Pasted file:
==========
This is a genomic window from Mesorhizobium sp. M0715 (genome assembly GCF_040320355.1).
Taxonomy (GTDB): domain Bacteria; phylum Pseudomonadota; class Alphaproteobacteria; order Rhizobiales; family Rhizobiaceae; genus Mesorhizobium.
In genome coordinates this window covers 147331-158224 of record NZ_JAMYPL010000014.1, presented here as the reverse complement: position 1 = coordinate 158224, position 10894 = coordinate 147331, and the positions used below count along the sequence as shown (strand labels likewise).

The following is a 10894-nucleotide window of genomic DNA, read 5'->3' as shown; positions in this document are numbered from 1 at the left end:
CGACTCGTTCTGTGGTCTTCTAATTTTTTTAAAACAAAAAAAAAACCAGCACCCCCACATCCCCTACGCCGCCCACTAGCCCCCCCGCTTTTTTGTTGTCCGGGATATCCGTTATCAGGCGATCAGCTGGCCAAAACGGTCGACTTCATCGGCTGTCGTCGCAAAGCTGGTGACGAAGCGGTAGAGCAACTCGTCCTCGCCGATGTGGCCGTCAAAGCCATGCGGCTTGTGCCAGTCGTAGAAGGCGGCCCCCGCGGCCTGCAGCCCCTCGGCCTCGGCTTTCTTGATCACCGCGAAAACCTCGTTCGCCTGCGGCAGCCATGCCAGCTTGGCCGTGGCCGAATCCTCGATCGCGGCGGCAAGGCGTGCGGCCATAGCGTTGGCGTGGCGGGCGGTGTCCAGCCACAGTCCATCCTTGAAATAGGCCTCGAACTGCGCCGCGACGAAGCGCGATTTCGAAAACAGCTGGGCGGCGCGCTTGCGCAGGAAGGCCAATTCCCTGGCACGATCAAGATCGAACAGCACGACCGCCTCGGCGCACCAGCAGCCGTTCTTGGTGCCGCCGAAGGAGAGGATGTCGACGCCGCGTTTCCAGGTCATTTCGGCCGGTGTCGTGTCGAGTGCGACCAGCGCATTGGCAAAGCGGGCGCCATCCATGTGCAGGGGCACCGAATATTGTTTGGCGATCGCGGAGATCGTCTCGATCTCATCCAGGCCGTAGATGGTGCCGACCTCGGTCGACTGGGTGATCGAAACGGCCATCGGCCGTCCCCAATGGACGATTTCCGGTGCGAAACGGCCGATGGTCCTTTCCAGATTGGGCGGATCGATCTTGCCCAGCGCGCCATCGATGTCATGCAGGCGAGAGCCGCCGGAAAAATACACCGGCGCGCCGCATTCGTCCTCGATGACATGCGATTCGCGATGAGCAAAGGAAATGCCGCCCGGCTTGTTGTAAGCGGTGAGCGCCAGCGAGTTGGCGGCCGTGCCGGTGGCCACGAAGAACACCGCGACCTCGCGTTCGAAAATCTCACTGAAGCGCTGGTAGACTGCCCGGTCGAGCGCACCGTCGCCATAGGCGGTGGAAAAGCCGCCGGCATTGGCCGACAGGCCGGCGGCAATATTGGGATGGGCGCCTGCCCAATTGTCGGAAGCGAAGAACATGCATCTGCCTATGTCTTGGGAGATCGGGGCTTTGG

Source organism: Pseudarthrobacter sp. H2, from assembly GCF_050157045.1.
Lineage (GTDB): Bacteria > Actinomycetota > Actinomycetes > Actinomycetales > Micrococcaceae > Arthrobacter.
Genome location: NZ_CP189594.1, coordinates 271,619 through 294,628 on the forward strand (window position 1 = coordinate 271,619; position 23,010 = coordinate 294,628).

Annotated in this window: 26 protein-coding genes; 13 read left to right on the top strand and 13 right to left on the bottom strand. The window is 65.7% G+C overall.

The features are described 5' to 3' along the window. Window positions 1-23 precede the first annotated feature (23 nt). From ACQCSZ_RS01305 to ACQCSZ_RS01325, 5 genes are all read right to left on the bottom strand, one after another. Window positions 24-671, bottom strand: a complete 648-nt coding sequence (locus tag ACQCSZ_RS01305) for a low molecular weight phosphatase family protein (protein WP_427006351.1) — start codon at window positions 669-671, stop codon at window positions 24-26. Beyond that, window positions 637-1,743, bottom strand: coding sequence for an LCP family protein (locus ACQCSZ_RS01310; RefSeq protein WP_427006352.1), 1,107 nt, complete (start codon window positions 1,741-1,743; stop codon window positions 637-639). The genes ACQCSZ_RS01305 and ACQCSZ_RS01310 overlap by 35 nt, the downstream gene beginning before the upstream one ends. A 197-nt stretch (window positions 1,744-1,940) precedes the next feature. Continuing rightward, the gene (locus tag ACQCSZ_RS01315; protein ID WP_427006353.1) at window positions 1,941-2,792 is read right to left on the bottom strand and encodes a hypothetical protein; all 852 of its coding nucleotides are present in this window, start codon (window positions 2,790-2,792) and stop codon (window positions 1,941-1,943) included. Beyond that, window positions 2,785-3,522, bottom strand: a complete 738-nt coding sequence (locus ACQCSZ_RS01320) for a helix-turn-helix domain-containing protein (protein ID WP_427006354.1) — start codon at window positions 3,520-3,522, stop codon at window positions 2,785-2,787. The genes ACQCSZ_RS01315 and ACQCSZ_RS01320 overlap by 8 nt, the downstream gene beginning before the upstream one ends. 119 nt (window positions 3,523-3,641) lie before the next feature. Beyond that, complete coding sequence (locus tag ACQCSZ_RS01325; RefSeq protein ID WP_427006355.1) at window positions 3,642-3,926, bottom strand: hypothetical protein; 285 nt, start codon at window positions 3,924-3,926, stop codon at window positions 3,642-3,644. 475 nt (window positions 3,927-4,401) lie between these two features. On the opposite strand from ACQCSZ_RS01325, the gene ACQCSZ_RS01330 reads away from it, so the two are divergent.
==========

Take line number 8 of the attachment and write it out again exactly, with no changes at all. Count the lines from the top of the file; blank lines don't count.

Genome location: NZ_CP189594.1, coordinates 271,619 through 294,628 on the forward strand (window position 1 = coordinate 271,619; position 23,010 = coordinate 294,628).